Ex-Analyst Gets Part of $1.7 Million Settlement : Whistle-blower: Firm settles lawsuit after worker says he was fired from county job because he challenged a decision to purchase $13.7-million computer system.


After several lengthy legal battles following the loss of his job, whistle-blower Allen M. Weil is going to be compensated for what he believed was a bad deal between a computer company and his former boss, the county Office of Education.

“I was a computer person who was interested in seeing that the taxpayer got a fair return for their money,” Weil said after a settlement was reached this week in Norwalk Superior Court. “In spite of the public’s criticism of bureaucracy, there are employees that are working for them.”

Bull HN Information Systems agreed this week to pay $1.725 million, including $350,000 to Weil. Weil’s computer analyst position was eliminated after he challenged a decision by county school officials to purchase a $13.7-million computer system from the firm.

Weil, who lives in Downey and remains unemployed, said he suffered health and emotional problems after losing his job, but did not regret his decision to challenge the contract.


“If I had to do it over again, I would do it,” he said. “These people were not criminals, but they did do something they shouldn’t do. And this behavior should not be condoned.”

Weil said his supervisors asked him to produce false data showing that a new computer system was needed because the old one was overburdened. When Weil refused, the administrators prepared the materials with the assistance of a salesman from the computer company, his attorneys said.

County education administrators later used the information to mislead the county Board of Education into purchasing the computer system in January, 1991, even though it was not needed, according to court documents.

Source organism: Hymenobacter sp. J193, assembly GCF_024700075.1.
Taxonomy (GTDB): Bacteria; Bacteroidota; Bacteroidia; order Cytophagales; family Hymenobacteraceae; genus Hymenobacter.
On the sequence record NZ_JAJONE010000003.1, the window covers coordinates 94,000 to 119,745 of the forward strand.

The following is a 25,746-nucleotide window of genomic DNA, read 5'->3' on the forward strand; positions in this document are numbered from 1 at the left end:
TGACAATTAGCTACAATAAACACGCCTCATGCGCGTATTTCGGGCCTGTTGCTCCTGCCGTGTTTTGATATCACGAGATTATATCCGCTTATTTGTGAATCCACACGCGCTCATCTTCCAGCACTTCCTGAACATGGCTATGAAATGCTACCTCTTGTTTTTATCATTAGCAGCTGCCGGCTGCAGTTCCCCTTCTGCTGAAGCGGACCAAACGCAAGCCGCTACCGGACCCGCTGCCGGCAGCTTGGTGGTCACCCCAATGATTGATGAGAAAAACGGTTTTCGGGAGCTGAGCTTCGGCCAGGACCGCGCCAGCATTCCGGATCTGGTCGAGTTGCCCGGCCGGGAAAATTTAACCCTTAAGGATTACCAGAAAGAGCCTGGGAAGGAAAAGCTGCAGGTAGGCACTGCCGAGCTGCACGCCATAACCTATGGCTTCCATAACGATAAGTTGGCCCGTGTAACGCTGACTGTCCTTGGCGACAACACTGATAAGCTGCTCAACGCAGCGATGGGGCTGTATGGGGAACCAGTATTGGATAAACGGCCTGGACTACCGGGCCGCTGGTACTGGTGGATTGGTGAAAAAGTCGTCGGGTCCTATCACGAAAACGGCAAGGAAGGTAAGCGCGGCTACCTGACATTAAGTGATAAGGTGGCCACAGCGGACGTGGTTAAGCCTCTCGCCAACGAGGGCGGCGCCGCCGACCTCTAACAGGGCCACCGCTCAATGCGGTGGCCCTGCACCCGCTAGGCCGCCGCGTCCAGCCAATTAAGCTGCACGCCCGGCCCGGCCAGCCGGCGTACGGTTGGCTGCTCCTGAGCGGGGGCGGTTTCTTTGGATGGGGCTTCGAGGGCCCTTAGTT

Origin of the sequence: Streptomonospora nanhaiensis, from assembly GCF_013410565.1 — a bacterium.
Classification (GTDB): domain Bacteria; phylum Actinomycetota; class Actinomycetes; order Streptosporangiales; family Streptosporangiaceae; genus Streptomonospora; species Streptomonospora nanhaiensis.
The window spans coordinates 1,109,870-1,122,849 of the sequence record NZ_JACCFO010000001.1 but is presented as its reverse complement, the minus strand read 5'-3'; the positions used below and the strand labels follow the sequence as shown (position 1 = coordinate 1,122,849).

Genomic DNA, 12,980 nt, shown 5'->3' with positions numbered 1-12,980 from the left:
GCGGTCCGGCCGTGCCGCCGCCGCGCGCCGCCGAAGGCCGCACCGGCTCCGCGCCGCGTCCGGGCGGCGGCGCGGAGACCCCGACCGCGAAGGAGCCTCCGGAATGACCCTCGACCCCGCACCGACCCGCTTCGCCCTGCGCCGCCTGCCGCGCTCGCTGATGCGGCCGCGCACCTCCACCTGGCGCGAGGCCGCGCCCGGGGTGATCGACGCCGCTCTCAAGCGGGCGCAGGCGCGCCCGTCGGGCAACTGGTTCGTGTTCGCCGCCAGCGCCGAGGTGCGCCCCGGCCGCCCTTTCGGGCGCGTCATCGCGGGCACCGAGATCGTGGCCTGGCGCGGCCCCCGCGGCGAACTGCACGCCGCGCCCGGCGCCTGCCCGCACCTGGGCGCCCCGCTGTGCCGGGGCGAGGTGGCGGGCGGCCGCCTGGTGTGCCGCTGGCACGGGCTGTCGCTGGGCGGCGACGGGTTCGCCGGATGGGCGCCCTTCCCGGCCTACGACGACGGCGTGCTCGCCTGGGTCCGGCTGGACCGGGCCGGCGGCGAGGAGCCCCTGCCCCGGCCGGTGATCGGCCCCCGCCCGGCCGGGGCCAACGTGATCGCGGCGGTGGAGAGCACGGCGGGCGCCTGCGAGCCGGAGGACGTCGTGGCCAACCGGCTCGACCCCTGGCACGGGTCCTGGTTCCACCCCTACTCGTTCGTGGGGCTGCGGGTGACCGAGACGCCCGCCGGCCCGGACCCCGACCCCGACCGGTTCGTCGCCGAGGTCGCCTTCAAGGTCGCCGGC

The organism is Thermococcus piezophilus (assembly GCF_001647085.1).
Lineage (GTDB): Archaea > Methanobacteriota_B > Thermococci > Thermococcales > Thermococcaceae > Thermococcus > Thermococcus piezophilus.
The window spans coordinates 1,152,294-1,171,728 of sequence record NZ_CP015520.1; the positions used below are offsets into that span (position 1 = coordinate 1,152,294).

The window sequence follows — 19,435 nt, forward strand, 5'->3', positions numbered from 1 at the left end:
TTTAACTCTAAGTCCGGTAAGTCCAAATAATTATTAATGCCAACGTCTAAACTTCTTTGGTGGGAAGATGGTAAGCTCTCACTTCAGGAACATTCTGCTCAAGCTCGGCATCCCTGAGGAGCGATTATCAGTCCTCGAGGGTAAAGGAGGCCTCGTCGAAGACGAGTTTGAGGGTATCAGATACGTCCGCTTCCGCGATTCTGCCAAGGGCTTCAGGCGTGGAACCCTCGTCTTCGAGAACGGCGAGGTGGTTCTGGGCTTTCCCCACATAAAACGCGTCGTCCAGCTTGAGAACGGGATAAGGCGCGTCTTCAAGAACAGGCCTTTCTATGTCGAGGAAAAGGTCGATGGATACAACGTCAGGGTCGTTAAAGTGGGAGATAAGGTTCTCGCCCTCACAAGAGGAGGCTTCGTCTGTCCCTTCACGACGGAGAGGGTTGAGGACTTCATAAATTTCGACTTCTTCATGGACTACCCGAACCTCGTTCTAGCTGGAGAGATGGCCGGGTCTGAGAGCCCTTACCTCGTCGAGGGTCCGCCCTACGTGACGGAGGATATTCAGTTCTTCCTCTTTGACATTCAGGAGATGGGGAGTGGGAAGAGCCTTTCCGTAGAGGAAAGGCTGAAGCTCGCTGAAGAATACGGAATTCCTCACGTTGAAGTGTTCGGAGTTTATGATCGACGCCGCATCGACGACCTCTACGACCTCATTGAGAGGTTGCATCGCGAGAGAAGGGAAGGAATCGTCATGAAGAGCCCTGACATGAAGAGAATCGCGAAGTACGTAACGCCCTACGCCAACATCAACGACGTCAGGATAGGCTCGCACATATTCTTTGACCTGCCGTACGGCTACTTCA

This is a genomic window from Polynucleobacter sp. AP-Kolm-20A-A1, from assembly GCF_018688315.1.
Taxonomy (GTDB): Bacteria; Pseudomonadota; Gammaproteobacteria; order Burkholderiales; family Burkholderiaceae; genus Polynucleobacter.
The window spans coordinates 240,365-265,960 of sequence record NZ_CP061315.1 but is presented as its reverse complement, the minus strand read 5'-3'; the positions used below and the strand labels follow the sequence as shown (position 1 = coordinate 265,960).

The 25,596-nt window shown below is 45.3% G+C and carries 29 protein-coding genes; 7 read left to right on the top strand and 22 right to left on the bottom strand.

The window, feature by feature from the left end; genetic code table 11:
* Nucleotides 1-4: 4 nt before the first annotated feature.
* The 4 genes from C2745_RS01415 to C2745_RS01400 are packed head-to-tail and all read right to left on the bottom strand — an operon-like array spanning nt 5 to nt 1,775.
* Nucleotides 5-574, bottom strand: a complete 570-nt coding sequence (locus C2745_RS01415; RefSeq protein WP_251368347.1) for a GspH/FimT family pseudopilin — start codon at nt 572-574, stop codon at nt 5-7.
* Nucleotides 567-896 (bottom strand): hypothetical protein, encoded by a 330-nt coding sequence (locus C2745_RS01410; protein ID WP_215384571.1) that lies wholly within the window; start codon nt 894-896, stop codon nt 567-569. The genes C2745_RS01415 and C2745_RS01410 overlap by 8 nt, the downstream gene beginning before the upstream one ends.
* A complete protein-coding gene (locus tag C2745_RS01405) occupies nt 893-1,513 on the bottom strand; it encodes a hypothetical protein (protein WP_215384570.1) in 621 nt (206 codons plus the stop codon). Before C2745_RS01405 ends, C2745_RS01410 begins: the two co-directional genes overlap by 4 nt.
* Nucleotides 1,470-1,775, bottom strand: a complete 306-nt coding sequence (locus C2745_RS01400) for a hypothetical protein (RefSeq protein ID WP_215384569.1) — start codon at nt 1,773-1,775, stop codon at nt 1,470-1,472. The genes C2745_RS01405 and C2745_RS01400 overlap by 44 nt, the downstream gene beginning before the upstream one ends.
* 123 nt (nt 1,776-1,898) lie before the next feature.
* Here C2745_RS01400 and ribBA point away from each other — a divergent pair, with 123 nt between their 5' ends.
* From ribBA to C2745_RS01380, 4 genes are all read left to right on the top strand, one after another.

As part of the settlement, the Massachusetts-based computer company agreed to pay the county education office at least $675,000. Weil’s attorneys will receive $350,000. A judge will decide whether to award the remaining $350,000 to the county or to the state attorney general’s office, which was involved in the case. The computer company admitted no wrongdoing.


Weil had filed a lawsuit in March, 1993, alleging that the computer company and three county education administrators defrauded the school board. Because the suit sought damages on behalf of the county education office, Weil and his attorneys received a share of the $1.725-million settlement.

The county Board of Education is expected to accept the settlement at its Tuesday meeting.

It was the second legal victory for Weil, 63, an analyst who worked 17 years for the education office before his dismissal in March, 1993. After the firing, he sued for wrongful termination.

Last year, a jury awarded Weil nearly $1.6 million. The education office has appealed, and the case probably will not be heard until the end of this year, Weil’s attorneys said.


Administrators have maintained that they did nothing wrong and have characterized Weil as a vindictive malcontent. Weil’s job was eliminated because of a budget crunch, not because of his criticism, officials said.

“We have never believed that there was a case there, period,” county Supt. Donald W. Ingwerson said.